Protects corporate directors and officers against claims, often made by stockholders, customers and employees, alleging financial loss arising from mismanagement. The policy provides two protections: the first reimburses the insured organization when it is legally obligated to indemnify directors and officers for their acts; the second provides direct coverage to directors and officers when the organization is not legally obligated to indemnify them. Coverage can extend to defense costs for criminal, regulatory and civil trials. D&O policies typically exclude intentional/dishonest acts, bodily injury and property damage, but do include “wrongful acts” such as unintended omissions and misstatements. The underlying principal is that directors and officers must be allowed to take reasonable strategic risks in the course of business without the threat of personal liability.


Under state law, directors’ and officers’ personal assets are at risk. So, quality D&O coverage is necessary for a company to attract top directors and officers.

Employment Practices Liability

Employment Practices Liability Insurance (EPLI) covers claims made by employees of wrongful acts resulting from the employment process. The most frequent type of claim alleges wrongful termination, discrimination and sexual harassment. EPLI is available as a stand-alone coverage, but is also frequently offered as an endorsement to directors and officers liability policies.

General Liability

Protects against financial loss resulting from claims of bodily injury, property damage, personal injury, like libel and slander, and advertising injury to others caused by a business or its employees. Exposures come from a broad spectrum of sources, including accidents on the insured premises, employment-related lawsuits and copyright infringement. A general liability policy covers the cost to defend or settle claims even if they are fraudulent. It does not cover auto and professional liability exposures.


Inland marine is property insurance covering exposures that cannot be reasonably confined to a fixed location or insured under a standard policy. It applies to property in transit over land, certain moveable property, property under construction, instrumentalities of transportation and communication such as bridges, roads, piers or television/radio towers, legal liability coverage for bailees and computerized equipment. Many inland marine policies provide coverage without regard to the location of the property. These are sometimes called “floater” policies.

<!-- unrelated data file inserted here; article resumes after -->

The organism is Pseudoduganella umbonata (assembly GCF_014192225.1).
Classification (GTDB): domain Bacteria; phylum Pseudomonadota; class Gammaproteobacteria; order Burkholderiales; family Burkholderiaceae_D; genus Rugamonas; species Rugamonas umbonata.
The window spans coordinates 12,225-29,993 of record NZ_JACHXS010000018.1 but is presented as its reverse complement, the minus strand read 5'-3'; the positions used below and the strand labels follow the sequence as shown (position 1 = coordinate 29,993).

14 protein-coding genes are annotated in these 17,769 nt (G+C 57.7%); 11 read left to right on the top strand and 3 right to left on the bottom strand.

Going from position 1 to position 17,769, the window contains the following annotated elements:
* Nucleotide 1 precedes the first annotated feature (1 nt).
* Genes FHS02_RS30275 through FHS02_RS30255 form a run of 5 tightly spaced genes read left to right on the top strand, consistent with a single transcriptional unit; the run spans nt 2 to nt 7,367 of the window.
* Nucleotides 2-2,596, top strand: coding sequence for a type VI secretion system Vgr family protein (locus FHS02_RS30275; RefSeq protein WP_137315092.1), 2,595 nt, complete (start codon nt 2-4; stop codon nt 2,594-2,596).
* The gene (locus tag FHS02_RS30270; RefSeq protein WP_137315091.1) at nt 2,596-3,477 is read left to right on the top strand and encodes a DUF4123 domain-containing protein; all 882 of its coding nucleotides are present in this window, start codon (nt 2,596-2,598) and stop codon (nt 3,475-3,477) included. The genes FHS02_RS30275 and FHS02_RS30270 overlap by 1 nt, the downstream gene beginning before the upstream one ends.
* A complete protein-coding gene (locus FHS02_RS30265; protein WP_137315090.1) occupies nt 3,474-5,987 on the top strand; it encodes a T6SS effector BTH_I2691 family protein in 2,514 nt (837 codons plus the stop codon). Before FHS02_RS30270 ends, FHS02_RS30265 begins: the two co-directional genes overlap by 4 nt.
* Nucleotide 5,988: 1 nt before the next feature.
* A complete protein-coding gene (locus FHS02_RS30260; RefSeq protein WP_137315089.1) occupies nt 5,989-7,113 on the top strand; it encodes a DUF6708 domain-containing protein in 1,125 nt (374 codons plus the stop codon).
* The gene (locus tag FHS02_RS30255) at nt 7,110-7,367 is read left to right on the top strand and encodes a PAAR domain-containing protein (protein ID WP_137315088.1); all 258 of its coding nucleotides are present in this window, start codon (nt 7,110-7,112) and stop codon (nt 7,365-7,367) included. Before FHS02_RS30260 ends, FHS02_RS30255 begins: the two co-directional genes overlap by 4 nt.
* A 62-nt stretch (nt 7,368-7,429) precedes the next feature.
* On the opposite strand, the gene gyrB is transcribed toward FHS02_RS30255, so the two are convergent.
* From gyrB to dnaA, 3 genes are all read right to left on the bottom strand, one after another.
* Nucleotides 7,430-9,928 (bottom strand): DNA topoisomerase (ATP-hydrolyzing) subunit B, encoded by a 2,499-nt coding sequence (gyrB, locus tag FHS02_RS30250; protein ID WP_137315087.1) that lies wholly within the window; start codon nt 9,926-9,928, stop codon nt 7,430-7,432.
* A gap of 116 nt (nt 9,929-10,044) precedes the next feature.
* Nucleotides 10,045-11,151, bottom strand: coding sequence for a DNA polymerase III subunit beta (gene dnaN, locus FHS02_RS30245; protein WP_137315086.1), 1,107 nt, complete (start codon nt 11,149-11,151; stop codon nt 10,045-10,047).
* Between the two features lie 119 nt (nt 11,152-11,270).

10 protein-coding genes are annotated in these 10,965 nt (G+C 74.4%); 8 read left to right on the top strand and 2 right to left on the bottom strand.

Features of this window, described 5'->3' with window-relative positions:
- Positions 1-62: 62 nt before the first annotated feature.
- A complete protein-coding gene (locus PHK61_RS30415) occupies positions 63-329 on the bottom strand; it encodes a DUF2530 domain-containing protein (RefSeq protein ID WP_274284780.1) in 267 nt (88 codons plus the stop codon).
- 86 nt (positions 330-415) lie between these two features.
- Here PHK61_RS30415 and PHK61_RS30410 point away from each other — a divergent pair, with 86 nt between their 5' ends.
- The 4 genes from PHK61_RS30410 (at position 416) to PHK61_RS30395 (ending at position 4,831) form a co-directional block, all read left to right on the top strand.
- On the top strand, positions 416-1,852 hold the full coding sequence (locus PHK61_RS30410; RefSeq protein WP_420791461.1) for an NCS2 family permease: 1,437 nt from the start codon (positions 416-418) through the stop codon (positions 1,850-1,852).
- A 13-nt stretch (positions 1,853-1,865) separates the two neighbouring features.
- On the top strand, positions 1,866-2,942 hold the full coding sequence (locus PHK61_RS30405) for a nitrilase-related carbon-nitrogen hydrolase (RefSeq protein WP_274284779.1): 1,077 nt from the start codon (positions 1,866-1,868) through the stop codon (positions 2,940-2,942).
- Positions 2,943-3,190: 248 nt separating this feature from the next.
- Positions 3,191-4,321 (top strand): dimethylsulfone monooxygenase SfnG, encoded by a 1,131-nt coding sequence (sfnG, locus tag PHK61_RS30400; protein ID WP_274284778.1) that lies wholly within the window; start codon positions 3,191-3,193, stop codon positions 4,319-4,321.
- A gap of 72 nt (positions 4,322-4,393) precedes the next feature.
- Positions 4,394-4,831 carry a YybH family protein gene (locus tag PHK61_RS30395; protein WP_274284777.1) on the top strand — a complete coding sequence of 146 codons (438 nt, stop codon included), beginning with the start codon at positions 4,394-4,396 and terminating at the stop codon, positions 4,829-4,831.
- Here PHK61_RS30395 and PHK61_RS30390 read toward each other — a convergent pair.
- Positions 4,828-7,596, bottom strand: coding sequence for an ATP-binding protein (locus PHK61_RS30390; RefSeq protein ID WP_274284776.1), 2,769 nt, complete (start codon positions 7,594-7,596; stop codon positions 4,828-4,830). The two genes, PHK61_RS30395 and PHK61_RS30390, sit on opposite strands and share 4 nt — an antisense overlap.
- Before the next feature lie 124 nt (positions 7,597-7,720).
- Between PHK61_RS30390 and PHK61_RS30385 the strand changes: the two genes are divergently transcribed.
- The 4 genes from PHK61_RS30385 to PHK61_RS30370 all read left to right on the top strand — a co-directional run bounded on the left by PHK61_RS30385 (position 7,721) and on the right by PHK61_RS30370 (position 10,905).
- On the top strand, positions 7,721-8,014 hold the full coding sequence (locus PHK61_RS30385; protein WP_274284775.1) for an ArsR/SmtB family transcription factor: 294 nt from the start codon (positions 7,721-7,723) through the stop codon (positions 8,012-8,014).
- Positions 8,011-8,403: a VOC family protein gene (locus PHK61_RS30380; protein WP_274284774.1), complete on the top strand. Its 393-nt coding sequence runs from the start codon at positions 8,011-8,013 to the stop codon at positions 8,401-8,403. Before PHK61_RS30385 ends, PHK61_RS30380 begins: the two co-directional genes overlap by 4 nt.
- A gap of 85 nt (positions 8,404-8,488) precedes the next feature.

Ocean marine is property insurance covering the transportation of goods and/or merchandise by vessels crossing foreign and domestic waters, including any inland or aviation transit associated with the shipment. Ocean marine insurance also covers damage to vessels involved in shipments and legal liability arising in the course of shipment.


Texas employers can opt out of the workers’ compensation system; however, they can be held liable in tort if proven negligent in causing a worker’s injury since they waive the legal defenses available to employers subject to workers’ compensation laws. Nonsubscribers may not argue that the employee’s own negligence or the negligence of another worker contributed to the accident or that the employee voluntarily assumed the risk of injury. A court may order a nonsubscriber to pay for pain and suffering and punitive damages.

There are two types of non-subscriber policies: occupational accident and employers excess indemnity. Occupational accident insurance allows an employer to provide benefits similar to those afforded under workers’ compensation laws. Employers excess indemnity insurance reimburses the employer for liability settlements and judgments applying to pain and suffering, permanent disfigurement and lost future earnings.

Professional Liability

Often called “Errors and Omissions” (E&O), a professional liability policy protects business professionals and companies against liability incurred as a result of errors and omissions in performing professional services. Most E&O policies cover financial losses suffered by third parties as opposed to bodily injury and property damage, which are typically covered under commercial general liability policies.

Workers' Compensation

A statutory benefit prescribed in state law requiring most employers to compensate employees or their families for lost wages and medical care due to job-related injuries resulting from accidents or occupational disease. In exchange, employees relinquish their right to sue their employer for negligence. Workers’ compensation insurance helps cover the cost of injured employees’ medical and income benefits.